An Answer to the Ovi Question

Last week, this little question was asked:

Will Alex Ovechkin score 50 goals again?

Last summer, it wasn’t much of a question. Coming off a string of seasons with goal totals of 52, 46, 65, 56 and 50 (in only 72 games), it was a foregone conclusion that Ovechkin would hit 50 if he stayed healthy. Then, with a rather pedestrian 32 goal season in 2010-11, questions about Ovi’s goal scoring future popped up like Alex Semin trade rumors. Was 50 Goal Ovi a thing of the past?

Several writers have presented statistics to show that odds are Ovechkin will have trouble ever hitting the magical 50 goal mark again. Others have presented different scenarios in which it can be done, which often include changes to the power play and curtailing Ovechkin’s physical presence. They’re all well researched, well thought-out ideas with convincing numbers to prove the point. As an engineer, I love numbers. Bring them on.

But when it comes to hockey, I’m a bit of a purist; I almost never look at the numbers. Sure, most of the time a 50 goal guy or a 100 point guy is obviously a well above average hockey player. But when I’m watching a game, I’m not using spreadsheets to figure out who the good players will be. I’m doing something much more simple, something that seems to have been lost in the shuffle.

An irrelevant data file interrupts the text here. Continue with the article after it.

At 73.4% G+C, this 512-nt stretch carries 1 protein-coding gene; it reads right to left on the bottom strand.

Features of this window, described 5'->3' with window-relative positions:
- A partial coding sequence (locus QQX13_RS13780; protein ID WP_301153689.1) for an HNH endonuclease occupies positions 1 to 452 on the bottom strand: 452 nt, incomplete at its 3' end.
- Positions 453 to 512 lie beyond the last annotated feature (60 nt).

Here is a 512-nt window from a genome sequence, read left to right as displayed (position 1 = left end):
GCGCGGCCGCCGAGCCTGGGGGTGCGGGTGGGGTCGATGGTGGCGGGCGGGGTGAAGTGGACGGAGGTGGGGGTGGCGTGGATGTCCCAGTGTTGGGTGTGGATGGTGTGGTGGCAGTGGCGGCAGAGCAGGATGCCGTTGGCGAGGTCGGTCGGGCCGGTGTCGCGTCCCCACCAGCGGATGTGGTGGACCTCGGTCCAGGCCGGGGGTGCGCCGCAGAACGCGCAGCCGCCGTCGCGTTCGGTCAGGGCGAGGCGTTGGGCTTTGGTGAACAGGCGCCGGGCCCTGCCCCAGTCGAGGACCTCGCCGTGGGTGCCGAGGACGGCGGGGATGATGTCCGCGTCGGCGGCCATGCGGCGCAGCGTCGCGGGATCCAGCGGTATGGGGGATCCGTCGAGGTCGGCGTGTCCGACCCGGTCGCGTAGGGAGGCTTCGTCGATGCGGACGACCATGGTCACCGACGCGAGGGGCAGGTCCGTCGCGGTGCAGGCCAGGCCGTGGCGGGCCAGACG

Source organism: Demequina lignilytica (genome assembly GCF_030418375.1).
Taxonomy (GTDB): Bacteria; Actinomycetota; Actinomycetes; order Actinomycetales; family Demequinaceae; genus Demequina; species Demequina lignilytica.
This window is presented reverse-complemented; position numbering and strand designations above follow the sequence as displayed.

I’m using my eyes.

If my eyes tell me Alex Semin is an elite talent, why don’t his stats back that up? Because stats don’t count on intangibles, such as drive and desire. They don’t show how close a player’s 30 goal season was to a 40 goal season, they merely say ’10 goals’. Sure, there are dozens of nifty stats out there that attempt to identify these things, but none of them are as good as a set of eyes.

My eyes told me that something was wrong with Alex Ovechkin last season. My eyes said he wasn’t taking slapshots. My eyes said he was missing his spots and hitting the goalie and defensemen more often. Sure, the stats backed up what I (and all of us) witnessed. What the stats didn’t explain was why it happened; why Ovi wasn’t finding the back of the net.

My eyes also told me that passes weren’t making it to him when he was open. On the powerplay, my eyes told me Ovi didn’t want to (or couldn’t) take one-timers. What my eyes never told me was that this was the best Ovechkin had to offer. My eyes said he was in good position, had good speed and still looked the part of a dangerous goal scorer. He was simply missing by inches.

Yes, I’ve heard that goal scoring is down in the NHL. I’ve heard that Ovechkin is older and his body is getting beat up. I’ve seen the stats about how players Ovechkin’s age start to drop off in their production. But my eyes tell me last season was an anomaly. They tell me that a healthy Ovechkin will indeed finish in the neighborhood of 50 goals.

My eyes tell me numbers aren’t everything.